Indian bank governor reiterates there is more scope to cut rates

Reserve Bank of India governor Shaktikanta Das said markets were surprised when the committee started cutting rates in February but subsequently accepted that it was right in doing so. (AFP)
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Updated 16 December 2019

Indian bank governor reiterates there is more scope to cut rates

  • India’s monetary policy committee surprised markets and analysts this month by holding rates steady
  • India’s annual economic growth slowed to 4.5 percent in the July-September quarter, its weakest pace since 2013

MUMBAI: There is scope in India for cutting interest rates further and the central bank will use it when required after studying growth and inflation data, the Reserve Bank of India’s (RBI) governor, Shaktikanta Das, said on Monday.
The monetary policy committee (MPC) surprised markets and analysts this month by holding rates steady after trimming the key interest rate by 135 basis points since the beginning of the current rate reduction cycle in February.
“While taking a pause we very carefully and very definitely said there is space for further monetary policy action but the timing will have to be decided in a manner that its impact is optimum and its impact is maximized,” Das told a conference, the India Economic Conclave, organized by the Times media group.
Das said markets were surprised when the committee started cutting rates in February but subsequently accepted that it was right in doing so.
“And this time, the pause we have taken, I do hope that events will unfold in a manner which will prove that the MPC decision is right,” Das said.
He said both the government and the central bank had taken steps to help the economy recover but the outcome of events in the global economy would play a role.
Das said he hoped a recent trade deal between the United States and China would hold and not be reversed. The “Phase one” agreement reduces some US tariffs in exchange for a big jump in Chinese purchases.
“What is important in the current context is co-ordinated and timely action by all the advanced and emerging economies to revive growth,” he said.
“Growth is an issue of discussion in India and global growth is also an issue of discussion because that does impact. For a moment, I am not implying that slowdown that we have seen in India is entirely due to global factors, but it does impact growth prospects for India.”
India’s annual economic growth slowed to 4.5 percent in the July-September quarter, its weakest pace since 2013, putting pressure on Prime Minister Narendra Modi to speed up reforms as five rate cuts by the central bank have failed to boost investment.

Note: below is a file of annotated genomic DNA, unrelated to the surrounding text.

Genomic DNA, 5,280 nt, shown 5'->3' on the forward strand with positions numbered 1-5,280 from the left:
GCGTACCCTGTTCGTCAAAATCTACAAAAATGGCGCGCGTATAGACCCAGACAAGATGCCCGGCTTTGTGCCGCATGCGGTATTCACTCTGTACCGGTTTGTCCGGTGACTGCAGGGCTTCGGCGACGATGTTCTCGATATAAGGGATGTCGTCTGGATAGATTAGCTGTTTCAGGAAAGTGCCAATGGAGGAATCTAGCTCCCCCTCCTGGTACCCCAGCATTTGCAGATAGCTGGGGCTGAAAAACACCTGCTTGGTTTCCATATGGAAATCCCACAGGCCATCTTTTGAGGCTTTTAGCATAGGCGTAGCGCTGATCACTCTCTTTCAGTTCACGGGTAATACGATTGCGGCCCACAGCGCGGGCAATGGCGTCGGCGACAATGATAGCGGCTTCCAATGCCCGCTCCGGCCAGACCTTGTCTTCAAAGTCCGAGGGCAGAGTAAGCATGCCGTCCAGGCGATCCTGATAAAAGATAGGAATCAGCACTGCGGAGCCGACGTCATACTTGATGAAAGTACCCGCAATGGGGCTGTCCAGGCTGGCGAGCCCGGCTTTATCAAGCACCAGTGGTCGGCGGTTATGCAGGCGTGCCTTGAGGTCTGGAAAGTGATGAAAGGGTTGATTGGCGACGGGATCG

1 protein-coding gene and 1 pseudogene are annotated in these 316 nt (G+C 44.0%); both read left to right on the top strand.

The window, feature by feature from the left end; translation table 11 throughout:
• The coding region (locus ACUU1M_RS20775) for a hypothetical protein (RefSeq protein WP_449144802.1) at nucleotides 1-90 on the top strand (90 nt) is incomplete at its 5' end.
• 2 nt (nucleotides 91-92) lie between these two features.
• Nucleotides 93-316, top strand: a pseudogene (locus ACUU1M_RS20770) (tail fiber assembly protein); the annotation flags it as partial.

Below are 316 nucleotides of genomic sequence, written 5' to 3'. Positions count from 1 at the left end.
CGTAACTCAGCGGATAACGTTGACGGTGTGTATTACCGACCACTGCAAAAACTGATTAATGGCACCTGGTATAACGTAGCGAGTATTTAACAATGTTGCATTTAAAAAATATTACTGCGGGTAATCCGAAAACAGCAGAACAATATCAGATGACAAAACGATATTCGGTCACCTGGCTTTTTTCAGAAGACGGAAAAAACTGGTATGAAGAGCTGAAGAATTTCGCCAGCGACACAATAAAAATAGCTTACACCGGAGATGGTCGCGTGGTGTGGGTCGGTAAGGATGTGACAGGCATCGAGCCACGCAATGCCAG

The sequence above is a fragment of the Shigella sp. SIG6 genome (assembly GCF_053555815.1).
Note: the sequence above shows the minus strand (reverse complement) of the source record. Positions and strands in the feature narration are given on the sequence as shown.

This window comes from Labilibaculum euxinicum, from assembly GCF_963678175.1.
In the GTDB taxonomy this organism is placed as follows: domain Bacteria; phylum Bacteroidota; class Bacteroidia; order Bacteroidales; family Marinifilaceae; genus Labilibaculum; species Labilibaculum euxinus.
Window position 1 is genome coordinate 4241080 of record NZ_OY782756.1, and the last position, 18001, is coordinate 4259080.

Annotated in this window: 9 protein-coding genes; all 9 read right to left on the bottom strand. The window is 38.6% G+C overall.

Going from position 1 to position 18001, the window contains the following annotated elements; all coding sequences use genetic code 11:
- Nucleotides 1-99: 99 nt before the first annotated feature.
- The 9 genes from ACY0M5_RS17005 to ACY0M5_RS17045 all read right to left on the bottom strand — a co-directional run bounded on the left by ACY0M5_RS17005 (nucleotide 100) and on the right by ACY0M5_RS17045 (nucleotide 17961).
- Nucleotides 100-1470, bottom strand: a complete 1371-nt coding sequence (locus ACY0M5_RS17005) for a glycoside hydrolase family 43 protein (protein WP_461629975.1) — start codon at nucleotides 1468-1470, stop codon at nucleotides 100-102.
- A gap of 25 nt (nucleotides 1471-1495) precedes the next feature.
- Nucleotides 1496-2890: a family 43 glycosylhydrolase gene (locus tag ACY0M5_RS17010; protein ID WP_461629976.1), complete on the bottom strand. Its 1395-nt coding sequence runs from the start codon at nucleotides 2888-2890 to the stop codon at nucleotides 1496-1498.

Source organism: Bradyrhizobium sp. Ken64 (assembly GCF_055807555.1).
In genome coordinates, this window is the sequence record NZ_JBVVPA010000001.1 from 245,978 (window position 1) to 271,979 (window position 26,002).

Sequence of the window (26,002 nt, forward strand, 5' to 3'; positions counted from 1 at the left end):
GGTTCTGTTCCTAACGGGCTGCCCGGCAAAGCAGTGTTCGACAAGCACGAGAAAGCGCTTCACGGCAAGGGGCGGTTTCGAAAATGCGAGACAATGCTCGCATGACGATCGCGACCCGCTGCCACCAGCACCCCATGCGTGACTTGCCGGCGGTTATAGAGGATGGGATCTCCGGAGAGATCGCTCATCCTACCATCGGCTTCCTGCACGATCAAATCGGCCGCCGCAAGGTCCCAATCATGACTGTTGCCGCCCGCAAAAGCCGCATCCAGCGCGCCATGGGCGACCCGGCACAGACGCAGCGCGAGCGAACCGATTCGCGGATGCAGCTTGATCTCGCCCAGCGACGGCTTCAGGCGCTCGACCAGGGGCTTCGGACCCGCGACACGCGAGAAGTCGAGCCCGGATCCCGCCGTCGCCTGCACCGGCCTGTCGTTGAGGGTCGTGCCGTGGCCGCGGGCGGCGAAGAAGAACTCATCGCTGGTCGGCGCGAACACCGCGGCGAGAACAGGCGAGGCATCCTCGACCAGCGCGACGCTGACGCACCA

Finance Minister Nirmala Sitharaman, while addressing the same conference, said the government was committed to reforms and was working on reviving growth. But she declined to say when she expected an improvement to come.
“I am not going to spend time saying when it is going to reverse ... As long as anybody wants the government to intervene, we shall intervene,” she said.
“We shall keep doing that until every sector feels that ‘OK, all right, we are on track now, we are moving forward’.”
Das also stressed the importance of communication for the markets and said the RBI had tried to be as clear and transparent as possible.
“Of course, communication should follow action and any communication should not be empty words, it should be followed by further action.”


German economy to shrink by 5.2% this year, grow by 5.1% next year

Updated 22 September 2020

German economy to shrink by 5.2% this year, grow by 5.1% next year

  • The number of people out of work is seen rising to 2.7 million this year from 2.3 million in 2019
  • The Ifo institute cautioned that there was an unusually high degree of uncertainty attached to the forecasts

BERLIN: Germany’s Ifo institute on Tuesday said Europe’s largest economy would likely shrink by 5.2 percent this year, raising its previous estimate for a 6.7 percent drop, in the latest sign the damage caused by the COVID-19 pandemic could be smaller than initially feared.
“The decline in the second quarter and the recovery are currently developing more favorably than we had expected,” Ifo chief economist Timo Wollmershaeuser said.
For 2021, Ifo cut its economic forecast for Germany to 5.1 percent growth from its previous estimate of 6.4 percent. It expects the economy to expand by 1.7 percent in 2022.
The number of people out of work is seen rising to 2.7 million this year from 2.3 million in 2019, before edging down to 2.6 million in 2021 and then to 2.5 million in 2022.
That would translate into a jump in the unemployment rate to 5.9 percent this year from 5.0 percent last year. The rate would then drop to 5.7 percent percent in 2021 and 5.5 percent in 2022, Ifo said.
The Ifo institute cautioned that there was an unusually high degree of uncertainty attached to the forecasts. It pointed to the rising number of coronavirus infections, the risk of a disorderly Brexit and unresolved trade disputes.